The Louisiana State Museum holds seven of Landry’s sculptures including his largest and best-known work, the Wheel of Life, which contains nine allegorical vignettes emblematic of man’s cycle of life from birth to the grave. Landry’s Allegory of Commerce shows a female figure seated on a cotton bale beneath a magnolia tree. She holds an overflowing cornucopia, an obvious reference to Louisiana’s bountiful produce. In 1982, the image was selected to appear on a commemorative medal issued by the French government.

Landry’s Holy Family portrays Mary and Joseph in typical pioneer garb—in particular, Joseph’s buckskin shirt. Another religious work, Parable, shows a man turning away from a preacher. Cain and Abel is a high-relief carving of Abel trying to flee from Cain, who wields a club and clutches Abel’s coattails. The vignette is set against two heads facing opposite directions.

Although typical of self-trained artists, Landry’s voyeuristic Self-Portrait of the Artist Observing an Indian Maiden at Her Bath, dating to the mid-1820s, shows him in mid-life. Measuring twelve inches in height, this hollowed self-portrait, carved in walnut, demonstrates Landry’s technical expertise: he knew to refrain from carving sculpture from a solid block of wood in order to avoid the resultant cracking or warping. Landry reportedly mounted mirrors around the room to allow him a three-dimensional view of his head. He portrays himself with the deep smile lines and flaccid jaw line appropriate for a man his age. While the work has a naive appearance, Landry’s likeness was credible to those who knew him. Aware of his approaching mortality, Landry documented his age, date, and identity with an inscription on the base: “Tête de P. J. Landry age de 63 ans fait par lui en 1833.”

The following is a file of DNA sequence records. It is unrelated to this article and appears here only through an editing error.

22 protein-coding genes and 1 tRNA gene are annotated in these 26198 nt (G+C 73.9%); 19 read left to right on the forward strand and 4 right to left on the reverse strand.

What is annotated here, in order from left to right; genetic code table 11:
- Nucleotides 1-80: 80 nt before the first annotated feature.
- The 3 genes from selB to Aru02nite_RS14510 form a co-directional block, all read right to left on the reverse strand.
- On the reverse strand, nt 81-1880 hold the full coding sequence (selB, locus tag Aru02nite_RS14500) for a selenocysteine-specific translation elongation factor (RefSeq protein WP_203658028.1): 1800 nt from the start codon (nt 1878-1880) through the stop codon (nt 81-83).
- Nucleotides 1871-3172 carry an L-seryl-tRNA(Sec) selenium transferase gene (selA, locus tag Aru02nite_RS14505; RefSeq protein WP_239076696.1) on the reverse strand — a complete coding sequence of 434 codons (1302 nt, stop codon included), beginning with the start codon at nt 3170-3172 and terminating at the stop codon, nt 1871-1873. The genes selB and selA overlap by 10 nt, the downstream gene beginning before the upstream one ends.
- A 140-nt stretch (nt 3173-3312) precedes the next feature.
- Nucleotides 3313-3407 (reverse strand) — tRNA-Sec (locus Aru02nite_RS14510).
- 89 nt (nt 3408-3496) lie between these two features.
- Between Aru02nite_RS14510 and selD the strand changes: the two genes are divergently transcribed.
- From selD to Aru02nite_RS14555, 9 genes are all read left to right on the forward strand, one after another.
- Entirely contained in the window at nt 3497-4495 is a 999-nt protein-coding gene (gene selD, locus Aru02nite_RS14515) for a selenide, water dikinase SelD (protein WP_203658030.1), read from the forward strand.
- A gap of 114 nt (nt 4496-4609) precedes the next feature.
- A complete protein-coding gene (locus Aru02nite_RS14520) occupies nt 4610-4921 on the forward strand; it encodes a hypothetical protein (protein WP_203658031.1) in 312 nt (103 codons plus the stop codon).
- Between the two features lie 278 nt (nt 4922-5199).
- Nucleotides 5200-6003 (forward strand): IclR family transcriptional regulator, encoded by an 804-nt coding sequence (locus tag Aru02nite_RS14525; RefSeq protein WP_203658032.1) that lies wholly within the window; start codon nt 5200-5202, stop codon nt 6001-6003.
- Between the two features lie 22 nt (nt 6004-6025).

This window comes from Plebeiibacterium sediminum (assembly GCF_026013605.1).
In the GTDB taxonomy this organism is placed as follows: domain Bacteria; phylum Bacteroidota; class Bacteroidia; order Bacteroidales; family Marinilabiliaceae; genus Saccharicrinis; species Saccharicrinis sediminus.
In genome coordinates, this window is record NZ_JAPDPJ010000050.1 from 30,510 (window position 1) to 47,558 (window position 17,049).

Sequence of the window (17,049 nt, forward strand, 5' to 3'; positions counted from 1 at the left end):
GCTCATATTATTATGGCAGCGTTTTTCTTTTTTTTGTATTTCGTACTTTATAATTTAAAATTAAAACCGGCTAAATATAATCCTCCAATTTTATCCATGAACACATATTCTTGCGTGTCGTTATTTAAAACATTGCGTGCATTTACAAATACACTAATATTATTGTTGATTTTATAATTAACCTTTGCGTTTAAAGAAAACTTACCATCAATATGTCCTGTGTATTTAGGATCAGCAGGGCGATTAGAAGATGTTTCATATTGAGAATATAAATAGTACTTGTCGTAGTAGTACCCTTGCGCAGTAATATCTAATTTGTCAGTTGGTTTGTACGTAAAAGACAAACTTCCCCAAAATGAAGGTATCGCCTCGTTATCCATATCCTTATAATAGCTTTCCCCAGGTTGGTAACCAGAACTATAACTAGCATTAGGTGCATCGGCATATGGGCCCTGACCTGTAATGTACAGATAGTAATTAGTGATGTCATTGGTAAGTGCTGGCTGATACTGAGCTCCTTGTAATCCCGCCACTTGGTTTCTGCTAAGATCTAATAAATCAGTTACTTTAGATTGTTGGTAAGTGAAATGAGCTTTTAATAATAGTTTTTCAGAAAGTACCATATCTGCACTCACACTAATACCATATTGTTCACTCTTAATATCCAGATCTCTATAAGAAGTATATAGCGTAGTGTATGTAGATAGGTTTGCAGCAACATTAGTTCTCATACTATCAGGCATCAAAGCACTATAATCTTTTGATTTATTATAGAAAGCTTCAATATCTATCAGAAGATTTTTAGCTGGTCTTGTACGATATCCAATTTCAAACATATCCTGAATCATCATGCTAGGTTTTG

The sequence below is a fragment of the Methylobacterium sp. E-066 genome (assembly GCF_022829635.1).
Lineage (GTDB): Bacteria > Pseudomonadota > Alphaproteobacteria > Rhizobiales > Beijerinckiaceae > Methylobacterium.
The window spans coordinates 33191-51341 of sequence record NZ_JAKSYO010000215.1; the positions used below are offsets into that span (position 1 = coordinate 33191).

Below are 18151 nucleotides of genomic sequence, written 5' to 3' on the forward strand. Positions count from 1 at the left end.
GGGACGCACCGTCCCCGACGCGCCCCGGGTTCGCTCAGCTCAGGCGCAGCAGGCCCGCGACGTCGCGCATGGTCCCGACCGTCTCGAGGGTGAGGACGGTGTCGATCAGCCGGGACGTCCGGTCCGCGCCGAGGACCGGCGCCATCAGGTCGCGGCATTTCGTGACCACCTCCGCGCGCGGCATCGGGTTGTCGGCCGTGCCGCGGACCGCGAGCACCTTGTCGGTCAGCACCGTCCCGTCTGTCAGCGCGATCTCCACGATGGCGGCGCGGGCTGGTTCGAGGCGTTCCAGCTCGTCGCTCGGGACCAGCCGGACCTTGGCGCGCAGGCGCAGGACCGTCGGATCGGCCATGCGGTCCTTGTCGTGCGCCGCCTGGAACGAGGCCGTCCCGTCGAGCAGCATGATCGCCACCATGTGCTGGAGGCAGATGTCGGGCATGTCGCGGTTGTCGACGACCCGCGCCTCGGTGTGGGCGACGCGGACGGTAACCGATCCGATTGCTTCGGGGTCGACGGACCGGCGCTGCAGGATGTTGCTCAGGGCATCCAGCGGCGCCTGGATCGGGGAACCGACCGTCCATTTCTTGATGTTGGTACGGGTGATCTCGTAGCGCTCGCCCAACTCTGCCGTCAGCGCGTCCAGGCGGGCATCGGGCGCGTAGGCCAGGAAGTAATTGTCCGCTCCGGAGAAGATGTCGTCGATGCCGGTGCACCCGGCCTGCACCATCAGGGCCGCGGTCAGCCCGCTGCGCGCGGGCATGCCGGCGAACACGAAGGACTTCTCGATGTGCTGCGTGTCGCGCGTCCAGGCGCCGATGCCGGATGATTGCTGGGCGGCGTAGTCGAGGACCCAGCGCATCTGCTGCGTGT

Landry’s Death

In March 1843, Landry died at the age of seventy-three in Iberville Parish at St. Gabriel. He is buried there in the same cemetery as noted Louisiana architect Charles Dakin. Landry’s success is evident in his estate inventory, which held assets valued at more than $24,000. It included land, slaves, livestock, and more than 266 books on history, literature, and science; however, no artworks were listed in the inventory, not even his own sculptures.


 

 

Cite This Entry

Chicago Manual of Style

Bonner, Judith H. "Pierre Joseph Landry." In KnowLA Encyclopedia of Louisiana, edited by David Johnson. Louisiana Endowment for the Humanities, 2010–. Article published September 12, 2012. http://www.knowla.org/entry/1290/&view=summary.

MLA Style

Bonner, Judith H. "Pierre Joseph Landry." KnowLA Encyclopedia of Louisiana. Ed. David Johnson. Louisiana Endowment for the Humanities, 12 Sept 2012. Web. 21 Jan. 2017.

Suggested Reading

Would you like to learn more about this topic from books and other reading materials?

Poesch, Jessie J. The Art of the Old South: Painting, Sculpture, Architecture, and the Products of Craftsmen, 1560–1860. New York: Knopf, 1987.